I estimate Kotoshoho's zero point at M12.

EDIT: Of course, I'm not saying that I'm the first person to ever think along these lines.  I'm just the first person I knew of.:-|

Edited by Yamanashi
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4 hours ago, Yamanashi said:

I first thought of this idea when looking through the career of Takamiyama.

Ikioi's career is another nice example of this: one-time sekiwake, twice komusubi, but almost always struggled badly when he rose above M4.

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One of the most elastic rubber bands has to be Hokutofuji.

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24 minutes ago, Jakusotsu said:

One of the most elastic rubber bands has to be Hokutofuji.

Pre-injury Tochinoshin did a lot of bouncing at M3w.

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1 minute ago, Asojima said:

Pre-injury Tochinoshin did a lot of bouncing at M3w.

Injuries did Tochinoshin a number. My new research for top 10 indicates that Tochinoshin is ranked in a 4-way tie for 6th place with most make-koshi in makuuchi at 45. Tamawashi "trails" him with 44 makuuchi make-koshi basho.

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1 hour ago, WAKATAKE said:

Injuries did Tochinoshin a number. My new research for top 10 indicates that Tochinoshin is ranked in a 4-way tie for 6th place with most make-koshi in makuuchi at 45. Tamawashi "trails" him with 44 makuuchi make-koshi basho.

After his injury and drop to Ms55, he showed classic rubber band behavior -- four Yusho in a row (including zensho Juryo), and Kanto-sho before hitting M1 and going 6-9; at that point I'd put him at a zero point of ~M3.  Then her did something I haven't seen before [note: I've only been following Sumo since 2016] -- three magic basho (with Faust as his tsukebito) and he's Ozeki.  Did he sell his soul?(Idunno...)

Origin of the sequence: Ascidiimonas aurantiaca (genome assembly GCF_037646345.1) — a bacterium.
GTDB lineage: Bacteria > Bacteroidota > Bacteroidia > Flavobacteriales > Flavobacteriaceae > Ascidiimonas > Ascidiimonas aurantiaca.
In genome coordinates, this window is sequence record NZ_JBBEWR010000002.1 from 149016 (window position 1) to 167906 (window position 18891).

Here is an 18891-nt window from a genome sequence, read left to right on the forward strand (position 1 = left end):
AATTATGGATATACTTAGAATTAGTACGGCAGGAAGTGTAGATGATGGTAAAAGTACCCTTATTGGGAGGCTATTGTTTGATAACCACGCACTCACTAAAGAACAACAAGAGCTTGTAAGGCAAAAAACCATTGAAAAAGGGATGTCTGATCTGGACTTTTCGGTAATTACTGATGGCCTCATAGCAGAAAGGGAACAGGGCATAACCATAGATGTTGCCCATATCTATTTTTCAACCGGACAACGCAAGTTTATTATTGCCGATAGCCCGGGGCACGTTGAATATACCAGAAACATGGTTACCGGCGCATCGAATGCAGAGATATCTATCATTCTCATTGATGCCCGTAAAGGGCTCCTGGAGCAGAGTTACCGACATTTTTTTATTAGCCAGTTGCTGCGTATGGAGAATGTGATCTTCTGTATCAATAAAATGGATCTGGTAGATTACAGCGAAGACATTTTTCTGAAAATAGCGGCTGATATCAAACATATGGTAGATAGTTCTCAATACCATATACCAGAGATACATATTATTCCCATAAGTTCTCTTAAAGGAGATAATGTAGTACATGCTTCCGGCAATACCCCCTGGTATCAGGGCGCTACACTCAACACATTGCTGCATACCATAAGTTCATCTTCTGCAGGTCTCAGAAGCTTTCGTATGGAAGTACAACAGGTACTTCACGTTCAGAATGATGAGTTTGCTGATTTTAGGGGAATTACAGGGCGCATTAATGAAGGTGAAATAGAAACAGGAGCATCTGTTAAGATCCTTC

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34 minutes ago, Yamanashi said:

After his injury and drop to Ms55, he showed classic rubber band behavior -- four Yusho in a row (including zensho Juryo), and Kanto-sho before hitting M1 and going 6-9; at that point I'd put him at a zero point of ~M3.  Then her did something I haven't seen before [note: I've only been following Sumo since 2016] -- three magic basho (with Faust as his tsukebito) and he's Ozeki.  Did he sell his soul?(Idunno...)

Considering what happened after he reached the rank, probably.

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44 minutes ago, Yamanashi said:

Did he sell his soul?(Idunno...)

Ah, Tochinoshin's 'pink period'. There are theories...

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8 hours ago, Jakusotsu said:

One of the most elastic rubber bands has to be Hokutofuji.

He just charges the rubber band as hard as anyone he fights. You can get a lot of stretch leading with your face.

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11 hours ago, Tigerboy1966 said:

Ikioi's career is another nice example of this: one-time sekiwake, twice komusubi, but almost always struggled badly when he rose above M4.

There's an example of the zero point declining:  Classic Ikioi (2013-2016), ~M4; as the cellulitis started to set in (2017-2018), ~M7; then a descending sine wave until intai.